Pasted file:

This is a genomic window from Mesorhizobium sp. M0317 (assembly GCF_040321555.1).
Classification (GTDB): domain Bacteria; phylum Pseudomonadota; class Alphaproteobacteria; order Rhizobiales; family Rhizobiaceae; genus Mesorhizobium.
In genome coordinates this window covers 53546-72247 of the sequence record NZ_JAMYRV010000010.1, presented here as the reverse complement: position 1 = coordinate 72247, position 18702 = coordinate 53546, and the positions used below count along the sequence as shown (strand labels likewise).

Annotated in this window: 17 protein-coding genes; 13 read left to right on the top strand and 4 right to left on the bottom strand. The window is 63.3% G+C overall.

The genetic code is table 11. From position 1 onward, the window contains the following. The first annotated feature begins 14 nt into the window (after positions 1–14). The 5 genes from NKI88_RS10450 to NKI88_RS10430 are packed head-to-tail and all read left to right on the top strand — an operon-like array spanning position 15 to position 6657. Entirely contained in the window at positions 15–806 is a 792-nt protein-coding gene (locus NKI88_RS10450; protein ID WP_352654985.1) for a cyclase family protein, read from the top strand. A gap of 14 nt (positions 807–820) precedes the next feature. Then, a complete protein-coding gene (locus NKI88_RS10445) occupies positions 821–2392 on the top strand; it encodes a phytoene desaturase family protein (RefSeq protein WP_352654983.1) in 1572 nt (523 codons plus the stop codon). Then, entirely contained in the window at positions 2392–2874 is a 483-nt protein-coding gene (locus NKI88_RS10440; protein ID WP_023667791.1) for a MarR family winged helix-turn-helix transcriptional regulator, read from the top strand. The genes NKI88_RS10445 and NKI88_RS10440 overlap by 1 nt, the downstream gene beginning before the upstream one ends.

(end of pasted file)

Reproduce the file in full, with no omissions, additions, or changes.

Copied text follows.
This is a genomic window from Mesorhizobium sp. M0317 (assembly GCF_040321555.1).
Classification (GTDB): domain Bacteria; phylum Pseudomonadota; class Alphaproteobacteria; order Rhizobiales; family Rhizobiaceae; genus Mesorhizobium.
In genome coordinates this window covers 53546-72247 of the sequence record NZ_JAMYRV010000010.1, presented here as the reverse complement: position 1 = coordinate 72247, position 18702 = coordinate 53546, and the positions used below count along the sequence as shown (strand labels likewise).

Annotated in this window: 17 protein-coding genes; 13 read left to right on the top strand and 4 right to left on the bottom strand. The window is 63.3% G+C overall.

The genetic code is table 11. From position 1 onward, the window contains the following. The first annotated feature begins 14 nt into the window (after positions 1–14). The 5 genes from NKI88_RS10450 to NKI88_RS10430 are packed head-to-tail and all read left to right on the top strand — an operon-like array spanning position 15 to position 6657. Entirely contained in the window at positions 15–806 is a 792-nt protein-coding gene (locus NKI88_RS10450; protein ID WP_352654985.1) for a cyclase family protein, read from the top strand. A gap of 14 nt (positions 807–820) precedes the next feature. Then, a complete protein-coding gene (locus NKI88_RS10445) occupies positions 821–2392 on the top strand; it encodes a phytoene desaturase family protein (RefSeq protein WP_352654983.1) in 1572 nt (523 codons plus the stop codon). Then, entirely contained in the window at positions 2392–2874 is a 483-nt protein-coding gene (locus NKI88_RS10440; protein ID WP_023667791.1) for a MarR family winged helix-turn-helix transcriptional regulator, read from the top strand. The genes NKI88_RS10445 and NKI88_RS10440 overlap by 1 nt, the downstream gene beginning before the upstream one ends.